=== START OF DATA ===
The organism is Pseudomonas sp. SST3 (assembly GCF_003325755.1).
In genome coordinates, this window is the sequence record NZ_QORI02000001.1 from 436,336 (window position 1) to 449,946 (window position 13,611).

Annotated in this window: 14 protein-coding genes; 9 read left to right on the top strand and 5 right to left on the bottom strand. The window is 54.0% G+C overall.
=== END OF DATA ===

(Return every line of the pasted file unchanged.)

The organism is Pseudomonas sp. SST3 (assembly GCF_003325755.1).
In genome coordinates, this window is the sequence record NZ_QORI02000001.1 from 436,336 (window position 1) to 449,946 (window position 13,611).

Annotated in this window: 14 protein-coding genes; 9 read left to right on the top strand and 5 right to left on the bottom strand. The window is 54.0% G+C overall.